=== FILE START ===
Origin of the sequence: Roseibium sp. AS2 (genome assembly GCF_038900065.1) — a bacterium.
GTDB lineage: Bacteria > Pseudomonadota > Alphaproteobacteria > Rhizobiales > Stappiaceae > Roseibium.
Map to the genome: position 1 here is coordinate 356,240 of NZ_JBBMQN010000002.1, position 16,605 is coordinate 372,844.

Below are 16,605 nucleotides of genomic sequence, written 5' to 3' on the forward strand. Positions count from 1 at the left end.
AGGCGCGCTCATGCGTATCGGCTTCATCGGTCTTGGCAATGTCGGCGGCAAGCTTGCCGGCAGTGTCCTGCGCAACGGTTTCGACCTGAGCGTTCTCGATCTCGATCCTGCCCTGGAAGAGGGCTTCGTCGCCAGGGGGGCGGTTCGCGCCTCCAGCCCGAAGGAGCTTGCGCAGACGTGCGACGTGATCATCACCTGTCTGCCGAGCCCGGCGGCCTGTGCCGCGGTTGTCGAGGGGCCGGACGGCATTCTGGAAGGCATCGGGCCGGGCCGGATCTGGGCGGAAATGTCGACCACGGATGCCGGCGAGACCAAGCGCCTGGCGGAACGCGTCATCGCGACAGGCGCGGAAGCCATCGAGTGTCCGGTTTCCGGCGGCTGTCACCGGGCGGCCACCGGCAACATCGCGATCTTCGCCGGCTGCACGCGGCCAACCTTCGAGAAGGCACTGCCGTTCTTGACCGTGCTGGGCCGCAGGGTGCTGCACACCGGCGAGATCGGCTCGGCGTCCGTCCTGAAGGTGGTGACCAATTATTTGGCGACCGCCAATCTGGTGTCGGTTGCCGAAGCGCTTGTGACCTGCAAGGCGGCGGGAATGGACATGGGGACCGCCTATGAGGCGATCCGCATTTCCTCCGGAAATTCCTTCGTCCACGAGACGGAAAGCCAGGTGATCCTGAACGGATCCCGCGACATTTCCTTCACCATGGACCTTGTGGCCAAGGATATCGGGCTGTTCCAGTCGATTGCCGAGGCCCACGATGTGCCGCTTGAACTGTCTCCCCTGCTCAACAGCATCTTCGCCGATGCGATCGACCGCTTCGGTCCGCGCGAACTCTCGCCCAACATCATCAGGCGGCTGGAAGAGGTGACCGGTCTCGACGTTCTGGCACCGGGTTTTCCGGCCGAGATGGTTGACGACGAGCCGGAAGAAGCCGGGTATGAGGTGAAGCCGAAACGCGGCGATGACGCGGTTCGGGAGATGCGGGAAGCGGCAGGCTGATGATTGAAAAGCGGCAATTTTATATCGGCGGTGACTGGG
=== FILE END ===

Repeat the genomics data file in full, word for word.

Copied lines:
Origin of the sequence: Roseibium sp. AS2 (genome assembly GCF_038900065.1) — a bacterium.
GTDB lineage: Bacteria > Pseudomonadota > Alphaproteobacteria > Rhizobiales > Stappiaceae > Roseibium.
Map to the genome: position 1 here is coordinate 356,240 of NZ_JBBMQN010000002.1, position 16,605 is coordinate 372,844.

Below are 16,605 nucleotides of genomic sequence, written 5' to 3' on the forward strand. Positions count from 1 at the left end.
AGGCGCGCTCATGCGTATCGGCTTCATCGGTCTTGGCAATGTCGGCGGCAAGCTTGCCGGCAGTGTCCTGCGCAACGGTTTCGACCTGAGCGTTCTCGATCTCGATCCTGCCCTGGAAGAGGGCTTCGTCGCCAGGGGGGCGGTTCGCGCCTCCAGCCCGAAGGAGCTTGCGCAGACGTGCGACGTGATCATCACCTGTCTGCCGAGCCCGGCGGCCTGTGCCGCGGTTGTCGAGGGGCCGGACGGCATTCTGGAAGGCATCGGGCCGGGCCGGATCTGGGCGGAAATGTCGACCACGGATGCCGGCGAGACCAAGCGCCTGGCGGAACGCGTCATCGCGACAGGCGCGGAAGCCATCGAGTGTCCGGTTTCCGGCGGCTGTCACCGGGCGGCCACCGGCAACATCGCGATCTTCGCCGGCTGCACGCGGCCAACCTTCGAGAAGGCACTGCCGTTCTTGACCGTGCTGGGCCGCAGGGTGCTGCACACCGGCGAGATCGGCTCGGCGTCCGTCCTGAAGGTGGTGACCAATTATTTGGCGACCGCCAATCTGGTGTCGGTTGCCGAAGCGCTTGTGACCTGCAAGGCGGCGGGAATGGACATGGGGACCGCCTATGAGGCGATCCGCATTTCCTCCGGAAATTCCTTCGTCCACGAGACGGAAAGCCAGGTGATCCTGAACGGATCCCGCGACATTTCCTTCACCATGGACCTTGTGGCCAAGGATATCGGGCTGTTCCAGTCGATTGCCGAGGCCCACGATGTGCCGCTTGAACTGTCTCCCCTGCTCAACAGCATCTTCGCCGATGCGATCGACCGCTTCGGTCCGCGCGAACTCTCGCCCAACATCATCAGGCGGCTGGAAGAGGTGACCGGTCTCGACGTTCTGGCACCGGGTTTTCCGGCCGAGATGGTTGACGACGAGCCGGAAGAAGCCGGGTATGAGGTGAAGCCGAAACGCGGCGATGACGCGGTTCGGGAGATGCGGGAAGCGGCAGGCTGATGATTGAAAAGCGGCAATTTTATATCGGCGGTGACTGGG